After developing a multi-camera comedy series for ABC in 2018 and seeing it fail to move forward, comedian Nate Bargatze quickly accepted the situation and was ready to reconsider his next steps. “These things don’t work out, and then your stand-up kind of keeps going,” he says, “and so then you just kind of reassess.” But after making his debut as the host of SNL with this year’s Halloween episode — which is so far the highest-rated of the season — he remembered how viscerally exciting it can be to perform for a live TV audience.
The experience, he says, presented new challenges. As someone who to this point has mostly done stand-up, there were moments within this “TV world” where he had to figure out “which camera to look at.”
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And of course, there are no guarantees of where things will go, given how crazy his schedule has gotten amidst myriad commitments. But Bargatze doesn’t hate the idea of taking on his own series. Says the comic, “Saturday Night Live did wake something up. I don’t know what’s going to happen, but a multi-cam sitcom, I do think that’s missed right now. Those are very simple to watch, and that’s why the old ones — Friends and all these ones — are still being watched by generation after generation.”
Given his recent track record, it wouldn’t be shocking to see him get the opportunity. Because if anything, at the moment, he simply has too much of it. After joining the fairly limited ranks of elite comics asked to host SNL, he says the level of “mainstream” exposure he’s received is “completely different” from anything he’s experienced. He earned strong marks for his debut, and in the days since, his level of visibility has grown even further, amidst appearances at the CMA Awards and on College GameDay. “This week, you’re like, ‘Boom.’ You’re just thrown out there,” Bargatze says, “I’m looking forward to just going back to do the road. I just want to go back and do my stand-up for a little bit.”
Currently on his “The Be Funny” tour, the Grammy-nominated Nashville comic is 20 years into a career he describes as “a long build,” which has just recently taken on an entirely new kind of momentum. His year kicked off with the January debut of Nate Bargatze: Hello World, his fourth hour-long special, with which he’s vying for his first Golden Globe nomination. Recorded in the round at the Celebrity Theater in Phoenix, the special notched 2.9M views in its first 28 days on Prime Video, setting a record at Amazon and going on to be ranked as the top comedy special across all platforms for February.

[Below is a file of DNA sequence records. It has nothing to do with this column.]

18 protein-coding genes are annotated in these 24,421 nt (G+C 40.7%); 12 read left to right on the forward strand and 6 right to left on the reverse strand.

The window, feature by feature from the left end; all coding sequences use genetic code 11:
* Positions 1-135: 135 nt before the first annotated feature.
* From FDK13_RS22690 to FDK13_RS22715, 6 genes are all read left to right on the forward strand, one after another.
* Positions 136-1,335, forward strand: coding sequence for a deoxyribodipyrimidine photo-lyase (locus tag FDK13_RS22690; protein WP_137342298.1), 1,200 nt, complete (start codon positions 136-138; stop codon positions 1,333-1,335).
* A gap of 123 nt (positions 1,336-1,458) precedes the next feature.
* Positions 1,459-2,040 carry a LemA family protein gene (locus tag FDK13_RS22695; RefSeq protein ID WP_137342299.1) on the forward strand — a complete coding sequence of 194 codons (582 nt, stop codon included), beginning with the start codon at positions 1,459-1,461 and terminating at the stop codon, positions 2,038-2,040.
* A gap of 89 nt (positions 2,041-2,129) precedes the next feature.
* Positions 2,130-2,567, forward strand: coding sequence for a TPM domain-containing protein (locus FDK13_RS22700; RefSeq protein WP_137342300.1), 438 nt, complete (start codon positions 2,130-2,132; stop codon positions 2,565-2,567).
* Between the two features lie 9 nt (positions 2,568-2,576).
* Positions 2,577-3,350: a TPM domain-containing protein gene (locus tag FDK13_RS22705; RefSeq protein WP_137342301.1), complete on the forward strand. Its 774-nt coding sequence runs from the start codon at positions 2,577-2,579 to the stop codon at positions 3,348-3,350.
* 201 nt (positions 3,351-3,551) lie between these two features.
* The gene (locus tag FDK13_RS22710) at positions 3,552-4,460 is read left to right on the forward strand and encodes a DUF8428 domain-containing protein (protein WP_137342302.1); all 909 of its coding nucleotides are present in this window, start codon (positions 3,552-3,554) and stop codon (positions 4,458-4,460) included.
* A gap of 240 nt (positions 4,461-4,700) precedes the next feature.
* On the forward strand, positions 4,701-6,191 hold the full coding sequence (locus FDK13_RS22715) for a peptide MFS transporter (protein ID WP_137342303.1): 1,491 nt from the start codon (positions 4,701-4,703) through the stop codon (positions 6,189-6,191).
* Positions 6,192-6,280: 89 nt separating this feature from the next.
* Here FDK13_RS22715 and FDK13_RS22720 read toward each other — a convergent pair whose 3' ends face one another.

Now the top-selling comic ever in both Salt Lake City and Nashville, Bargatze earlier this year broke attendance records in both cities, at the Delta Center and Bridgestone Arena, respectively. He also signed to Universal Music Group Nashville as the flagship comedian under their new Capitol Comedy label, more recently announcing the launch of The Nateland Company, a family-friendly content company for audiences of all ages, through which he’ll produce stand-up specials, showcases, sketches, scripted film and television content, podcasts, music and more.
A deadpan everyman described by The Atlantic as “The Nicest Man in Stand-Up,” Bargatze has always aspired to be a clean comic in the vein of Jerry Seinfeld or Brian Regan, whose material the whole family can enjoy. He’s attributed his comedic style to his Christian religious upbringing and his desire not to embarrass his parents, and jokes in his latest special that he hates the word “sucks,” considering it too blue.
As much as a reflection of his values, Bargatze’s chosen mode of performance presents him with a creative challenge he enjoys. “It’s almost like doing TV in the ’90s, where you couldn’t say whatever you wanted to,” he says. “I like the restrictions just because I think it’s fun to write with [them].” He also points to a gap in the market that he’s filling, given the absence nowadays of many avenues for people to see clean comedy.
If you’re looking for edgy or topical material, Bargatze says, he’s not the guy for you. His hope is instead to provide entertainment that offers fans a respite from their everyday troubles. “When people are going out and fighting the good fight,” he says, “they need mentally just to come and turn their brain off and just sit for a second. Stand-up’s a good thing for them.”
Coming on the heels of two Netflix specials (The Tennessee Kid, The Greatest Average American) and one for Comedy Central (Full Time Magic), Hello World has been referred to by Bargatze as his most personal work to date. In the special, he gets into his upbringing, as a means of explaining “why I am how I am.” The experience shooting this hour was a welcome one, following a mid-pandemic taping for his last special.
In discussing his vision for his new production company, Bargatze expresses his admiration for the “world” Adam Sandler has created with his Happy Madison banner, as well as his hope of providing a platform for up-and-comers. He’s already started to do so, in fact, with the series Nateland Presents: The Showcase, out now on YouTube.
“With Nateland, the goal of it was that…as we start acquiring other stuff and trying to eventually build out a world, I just want people to know if Nateland is attached to it, you can know kind of what it’s going to be,” Bargatze says. “I’m not saying it’s all going to fit everybody’s demands or whatever, but if you like my comedy, it’ll fit along those lines, and I think it’ll be fun.”
The comic may be operating just in his “own little lane” with Nateland for now. But the hope, he says, is that “in 10 years, maybe we can be this much bigger company.”
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